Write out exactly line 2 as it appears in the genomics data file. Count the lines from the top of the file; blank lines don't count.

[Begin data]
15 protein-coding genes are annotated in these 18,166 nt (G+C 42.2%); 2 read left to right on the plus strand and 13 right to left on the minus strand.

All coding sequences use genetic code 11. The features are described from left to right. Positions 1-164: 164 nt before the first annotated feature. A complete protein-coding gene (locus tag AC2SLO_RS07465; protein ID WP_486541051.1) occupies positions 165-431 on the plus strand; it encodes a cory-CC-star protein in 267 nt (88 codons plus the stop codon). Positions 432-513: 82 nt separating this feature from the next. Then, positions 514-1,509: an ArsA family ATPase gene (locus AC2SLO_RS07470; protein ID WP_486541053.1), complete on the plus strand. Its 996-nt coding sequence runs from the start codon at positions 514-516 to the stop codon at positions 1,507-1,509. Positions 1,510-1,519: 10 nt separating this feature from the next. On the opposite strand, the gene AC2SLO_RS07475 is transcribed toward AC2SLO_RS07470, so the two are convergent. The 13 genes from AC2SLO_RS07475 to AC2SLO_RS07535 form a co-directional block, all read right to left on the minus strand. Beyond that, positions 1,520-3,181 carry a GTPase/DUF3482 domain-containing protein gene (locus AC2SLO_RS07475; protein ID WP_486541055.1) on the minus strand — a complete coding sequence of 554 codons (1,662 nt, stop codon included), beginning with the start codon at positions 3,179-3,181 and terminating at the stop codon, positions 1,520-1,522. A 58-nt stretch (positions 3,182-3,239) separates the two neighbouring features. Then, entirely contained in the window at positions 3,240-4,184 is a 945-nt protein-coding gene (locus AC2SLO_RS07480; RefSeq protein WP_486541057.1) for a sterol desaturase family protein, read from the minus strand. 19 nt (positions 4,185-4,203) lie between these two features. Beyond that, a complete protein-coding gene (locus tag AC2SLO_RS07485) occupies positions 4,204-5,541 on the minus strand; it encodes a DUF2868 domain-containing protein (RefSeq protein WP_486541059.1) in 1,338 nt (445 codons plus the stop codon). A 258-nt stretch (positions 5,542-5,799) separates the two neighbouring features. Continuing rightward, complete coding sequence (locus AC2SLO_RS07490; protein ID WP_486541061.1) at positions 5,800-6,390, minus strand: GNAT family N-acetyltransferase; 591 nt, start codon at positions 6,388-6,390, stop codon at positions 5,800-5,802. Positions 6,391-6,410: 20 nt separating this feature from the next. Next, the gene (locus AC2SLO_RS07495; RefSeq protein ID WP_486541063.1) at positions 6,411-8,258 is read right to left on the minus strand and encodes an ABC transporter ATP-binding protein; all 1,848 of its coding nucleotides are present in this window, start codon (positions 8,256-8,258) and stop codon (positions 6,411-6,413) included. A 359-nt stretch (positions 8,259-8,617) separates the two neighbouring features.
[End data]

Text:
All coding sequences use genetic code 11. The features are described from left to right. Positions 1-164: 164 nt before the first annotated feature. A complete protein-coding gene (locus tag AC2SLO_RS07465; protein ID WP_486541051.1) occupies positions 165-431 on the plus strand; it encodes a cory-CC-star protein in 267 nt (88 codons plus the stop codon). Positions 432-513: 82 nt separating this feature from the next. Then, positions 514-1,509: an ArsA family ATPase gene (locus AC2SLO_RS07470; protein ID WP_486541053.1), complete on the plus strand. Its 996-nt coding sequence runs from the start codon at positions 514-516 to the stop codon at positions 1,507-1,509. Positions 1,510-1,519: 10 nt separating this feature from the next. On the opposite strand, the gene AC2SLO_RS07475 is transcribed toward AC2SLO_RS07470, so the two are convergent. The 13 genes from AC2SLO_RS07475 to AC2SLO_RS07535 form a co-directional block, all read right to left on the minus strand. Beyond that, positions 1,520-3,181 carry a GTPase/DUF3482 domain-containing protein gene (locus AC2SLO_RS07475; protein ID WP_486541055.1) on the minus strand — a complete coding sequence of 554 codons (1,662 nt, stop codon included), beginning with the start codon at positions 3,179-3,181 and terminating at the stop codon, positions 1,520-1,522. A 58-nt stretch (positions 3,182-3,239) separates the two neighbouring features. Then, entirely contained in the window at positions 3,240-4,184 is a 945-nt protein-coding gene (locus AC2SLO_RS07480; RefSeq protein WP_486541057.1) for a sterol desaturase family protein, read from the minus strand. 19 nt (positions 4,185-4,203) lie between these two features. Beyond that, a complete protein-coding gene (locus tag AC2SLO_RS07485) occupies positions 4,204-5,541 on the minus strand; it encodes a DUF2868 domain-containing protein (RefSeq protein WP_486541059.1) in 1,338 nt (445 codons plus the stop codon). A 258-nt stretch (positions 5,542-5,799) separates the two neighbouring features. Continuing rightward, complete coding sequence (locus AC2SLO_RS07490; protein ID WP_486541061.1) at positions 5,800-6,390, minus strand: GNAT family N-acetyltransferase; 591 nt, start codon at positions 6,388-6,390, stop codon at positions 5,800-5,802. Positions 6,391-6,410: 20 nt separating this feature from the next. Next, the gene (locus AC2SLO_RS07495; RefSeq protein ID WP_486541063.1) at positions 6,411-8,258 is read right to left on the minus strand and encodes an ABC transporter ATP-binding protein; all 1,848 of its coding nucleotides are present in this window, start codon (positions 8,256-8,258) and stop codon (positions 6,411-6,413) included. A 359-nt stretch (positions 8,259-8,617) separates the two neighbouring features.